The O/S paper maps can be difficult to manage in bad weather, it can be easier to pull out your phone. I do not like the laminated O/S map versions (they are too large and the features fainter. Therefore I usually pre fold the normal non laminated maps to the appropriate walking area (take the cover off if necessary) and have a handy sandwich bag if it rains. The maps therefore fit neatly in to my jacket map pocket.

The O/S maps do contain a lot of detail. Some of it is difficult to read particularly if the light is not good. However if you are really struggling have a look at Harvey Maps. They are very good and clearer. Much of the clutter has been removed (such as parish and council boundaries) yet the principles are the same as O/S maps. Once you can read an O/S map you can read a Harvey’s map.


My preference is to use both! A GPS locater can be extremely useful to see exactly where you are (although of course everyone should know) and sometimes having a peak on your phone when there is a route choice is more convenient. However any use of GPS is no substitute for a paper map, simply an addition.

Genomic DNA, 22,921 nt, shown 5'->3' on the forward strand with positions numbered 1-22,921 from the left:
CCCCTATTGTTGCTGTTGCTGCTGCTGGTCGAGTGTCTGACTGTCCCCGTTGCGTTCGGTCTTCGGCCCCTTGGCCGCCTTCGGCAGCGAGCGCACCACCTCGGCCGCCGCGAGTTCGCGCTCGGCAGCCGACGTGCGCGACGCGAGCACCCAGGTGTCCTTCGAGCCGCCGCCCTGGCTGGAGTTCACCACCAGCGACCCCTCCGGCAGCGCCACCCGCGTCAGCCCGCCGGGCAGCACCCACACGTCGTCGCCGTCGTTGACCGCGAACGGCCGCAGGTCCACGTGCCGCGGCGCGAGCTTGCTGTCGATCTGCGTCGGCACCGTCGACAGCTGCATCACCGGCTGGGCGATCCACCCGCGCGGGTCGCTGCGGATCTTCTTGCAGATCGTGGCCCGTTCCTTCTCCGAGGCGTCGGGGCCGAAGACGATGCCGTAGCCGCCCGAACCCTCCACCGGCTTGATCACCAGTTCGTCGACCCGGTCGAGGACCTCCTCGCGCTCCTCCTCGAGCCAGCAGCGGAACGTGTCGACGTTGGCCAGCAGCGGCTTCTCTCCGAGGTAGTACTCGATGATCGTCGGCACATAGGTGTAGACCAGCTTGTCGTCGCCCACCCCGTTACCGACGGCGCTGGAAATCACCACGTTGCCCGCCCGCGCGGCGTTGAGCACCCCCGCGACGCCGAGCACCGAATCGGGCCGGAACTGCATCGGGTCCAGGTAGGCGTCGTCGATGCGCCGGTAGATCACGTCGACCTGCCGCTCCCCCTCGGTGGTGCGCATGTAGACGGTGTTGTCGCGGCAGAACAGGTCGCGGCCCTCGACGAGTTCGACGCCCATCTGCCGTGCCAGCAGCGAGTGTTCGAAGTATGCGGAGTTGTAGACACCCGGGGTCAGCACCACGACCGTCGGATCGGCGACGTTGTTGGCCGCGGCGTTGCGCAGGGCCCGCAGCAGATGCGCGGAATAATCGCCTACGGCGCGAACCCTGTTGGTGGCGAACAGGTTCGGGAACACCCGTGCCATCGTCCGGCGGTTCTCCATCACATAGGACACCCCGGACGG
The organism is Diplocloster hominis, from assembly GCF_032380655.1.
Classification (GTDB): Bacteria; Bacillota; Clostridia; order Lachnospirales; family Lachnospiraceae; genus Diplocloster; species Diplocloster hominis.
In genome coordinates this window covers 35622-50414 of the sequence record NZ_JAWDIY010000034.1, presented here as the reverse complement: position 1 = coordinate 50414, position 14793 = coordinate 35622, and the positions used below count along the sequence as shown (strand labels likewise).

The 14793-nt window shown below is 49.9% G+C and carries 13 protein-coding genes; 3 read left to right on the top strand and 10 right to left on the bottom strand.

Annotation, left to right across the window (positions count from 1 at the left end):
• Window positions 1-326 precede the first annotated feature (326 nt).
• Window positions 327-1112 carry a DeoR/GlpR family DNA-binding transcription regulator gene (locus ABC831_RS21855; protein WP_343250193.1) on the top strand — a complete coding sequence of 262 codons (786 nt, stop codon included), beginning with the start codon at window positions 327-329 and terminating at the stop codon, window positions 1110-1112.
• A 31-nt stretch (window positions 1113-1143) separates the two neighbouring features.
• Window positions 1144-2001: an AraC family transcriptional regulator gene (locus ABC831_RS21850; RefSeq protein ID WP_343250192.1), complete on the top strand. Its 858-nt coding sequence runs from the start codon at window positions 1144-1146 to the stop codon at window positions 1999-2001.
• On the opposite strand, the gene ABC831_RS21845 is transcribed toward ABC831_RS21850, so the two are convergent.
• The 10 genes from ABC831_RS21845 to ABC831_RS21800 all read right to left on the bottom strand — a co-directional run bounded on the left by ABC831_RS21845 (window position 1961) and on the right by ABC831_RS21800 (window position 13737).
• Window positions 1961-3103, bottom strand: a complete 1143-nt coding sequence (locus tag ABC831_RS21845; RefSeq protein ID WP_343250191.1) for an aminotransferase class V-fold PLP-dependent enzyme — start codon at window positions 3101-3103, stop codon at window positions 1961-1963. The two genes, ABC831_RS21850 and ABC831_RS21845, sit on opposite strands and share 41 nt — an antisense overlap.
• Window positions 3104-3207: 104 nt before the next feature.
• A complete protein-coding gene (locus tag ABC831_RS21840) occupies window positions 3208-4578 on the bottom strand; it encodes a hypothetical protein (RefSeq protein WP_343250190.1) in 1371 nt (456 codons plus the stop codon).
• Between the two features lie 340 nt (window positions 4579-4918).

Enjoy your Walking


  • Mark P says:

    Hybrid approach for myself. I’ve switched to planning on the OS maps online with aerial view to spot tracks and even google streetview, especially to find parking spots. Much better though I miss the whole-table covered OS map ritual.

    The app with downloaded maps is great but I always take a compass and paper map as well – the OL if I have it or a printout.

    I have an extra battery for the phone and usually use that. but more paper maps if I’m with my kids as it’s a skill they need to know.

    Compass still gets used occasionally, especially in low visibility, as I agree the phone isn’t good enough. Will introduce it to my children more as they get older as it’s still a needed skill

  • David Aldington says: